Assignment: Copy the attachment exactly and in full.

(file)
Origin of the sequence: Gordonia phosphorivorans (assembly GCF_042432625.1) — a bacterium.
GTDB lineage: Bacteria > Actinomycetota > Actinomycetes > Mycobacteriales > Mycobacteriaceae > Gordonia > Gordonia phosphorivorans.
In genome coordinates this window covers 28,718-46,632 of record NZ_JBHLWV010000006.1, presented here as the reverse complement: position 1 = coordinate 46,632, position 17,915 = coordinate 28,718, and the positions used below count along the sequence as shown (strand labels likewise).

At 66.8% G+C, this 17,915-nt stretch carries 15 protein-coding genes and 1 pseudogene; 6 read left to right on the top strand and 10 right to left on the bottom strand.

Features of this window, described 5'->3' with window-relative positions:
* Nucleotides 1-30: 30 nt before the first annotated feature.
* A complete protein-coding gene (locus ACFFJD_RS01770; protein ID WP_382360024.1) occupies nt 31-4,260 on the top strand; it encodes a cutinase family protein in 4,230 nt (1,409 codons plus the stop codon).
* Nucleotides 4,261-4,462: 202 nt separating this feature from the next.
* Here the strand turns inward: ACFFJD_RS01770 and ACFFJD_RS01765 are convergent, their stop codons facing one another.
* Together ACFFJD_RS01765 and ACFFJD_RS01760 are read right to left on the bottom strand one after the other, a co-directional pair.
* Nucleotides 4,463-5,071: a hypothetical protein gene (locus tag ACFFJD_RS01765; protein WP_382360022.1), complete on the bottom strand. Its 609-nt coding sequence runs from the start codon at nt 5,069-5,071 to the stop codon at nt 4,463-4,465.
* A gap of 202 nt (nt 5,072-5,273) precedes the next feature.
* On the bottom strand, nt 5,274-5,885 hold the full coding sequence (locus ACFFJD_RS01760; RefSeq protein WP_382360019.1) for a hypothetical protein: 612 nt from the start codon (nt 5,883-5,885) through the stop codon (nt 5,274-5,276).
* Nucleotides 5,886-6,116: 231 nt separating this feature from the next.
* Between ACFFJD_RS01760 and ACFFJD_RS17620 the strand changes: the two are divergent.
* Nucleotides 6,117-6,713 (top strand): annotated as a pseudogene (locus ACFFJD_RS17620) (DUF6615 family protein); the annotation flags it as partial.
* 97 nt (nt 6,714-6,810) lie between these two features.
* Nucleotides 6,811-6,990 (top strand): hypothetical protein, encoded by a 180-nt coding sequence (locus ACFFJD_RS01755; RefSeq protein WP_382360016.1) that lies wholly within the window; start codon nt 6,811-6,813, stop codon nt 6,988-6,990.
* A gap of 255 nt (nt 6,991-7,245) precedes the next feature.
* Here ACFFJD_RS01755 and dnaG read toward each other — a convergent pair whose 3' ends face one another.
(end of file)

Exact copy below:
Origin of the sequence: Gordonia phosphorivorans (assembly GCF_042432625.1) — a bacterium.
GTDB lineage: Bacteria > Actinomycetota > Actinomycetes > Mycobacteriales > Mycobacteriaceae > Gordonia > Gordonia phosphorivorans.
In genome coordinates this window covers 28,718-46,632 of record NZ_JBHLWV010000006.1, presented here as the reverse complement: position 1 = coordinate 46,632, position 17,915 = coordinate 28,718, and the positions used below count along the sequence as shown (strand labels likewise).

At 66.8% G+C, this 17,915-nt stretch carries 15 protein-coding genes and 1 pseudogene; 6 read left to right on the top strand and 10 right to left on the bottom strand.

Features of this window, described 5'->3' with window-relative positions:
* Nucleotides 1-30: 30 nt before the first annotated feature.
* A complete protein-coding gene (locus ACFFJD_RS01770; protein ID WP_382360024.1) occupies nt 31-4,260 on the top strand; it encodes a cutinase family protein in 4,230 nt (1,409 codons plus the stop codon).
* Nucleotides 4,261-4,462: 202 nt separating this feature from the next.
* Here the strand turns inward: ACFFJD_RS01770 and ACFFJD_RS01765 are convergent, their stop codons facing one another.
* Together ACFFJD_RS01765 and ACFFJD_RS01760 are read right to left on the bottom strand one after the other, a co-directional pair.
* Nucleotides 4,463-5,071: a hypothetical protein gene (locus tag ACFFJD_RS01765; protein WP_382360022.1), complete on the bottom strand. Its 609-nt coding sequence runs from the start codon at nt 5,069-5,071 to the stop codon at nt 4,463-4,465.
* A gap of 202 nt (nt 5,072-5,273) precedes the next feature.
* On the bottom strand, nt 5,274-5,885 hold the full coding sequence (locus ACFFJD_RS01760; RefSeq protein WP_382360019.1) for a hypothetical protein: 612 nt from the start codon (nt 5,883-5,885) through the stop codon (nt 5,274-5,276).
* Nucleotides 5,886-6,116: 231 nt separating this feature from the next.
* Between ACFFJD_RS01760 and ACFFJD_RS17620 the strand changes: the two are divergent.
* Nucleotides 6,117-6,713 (top strand): annotated as a pseudogene (locus ACFFJD_RS17620) (DUF6615 family protein); the annotation flags it as partial.
* 97 nt (nt 6,714-6,810) lie between these two features.
* Nucleotides 6,811-6,990 (top strand): hypothetical protein, encoded by a 180-nt coding sequence (locus ACFFJD_RS01755; RefSeq protein WP_382360016.1) that lies wholly within the window; start codon nt 6,811-6,813, stop codon nt 6,988-6,990.
* A gap of 255 nt (nt 6,991-7,245) precedes the next feature.
* Here ACFFJD_RS01755 and dnaG read toward each other — a convergent pair whose 3' ends face one another.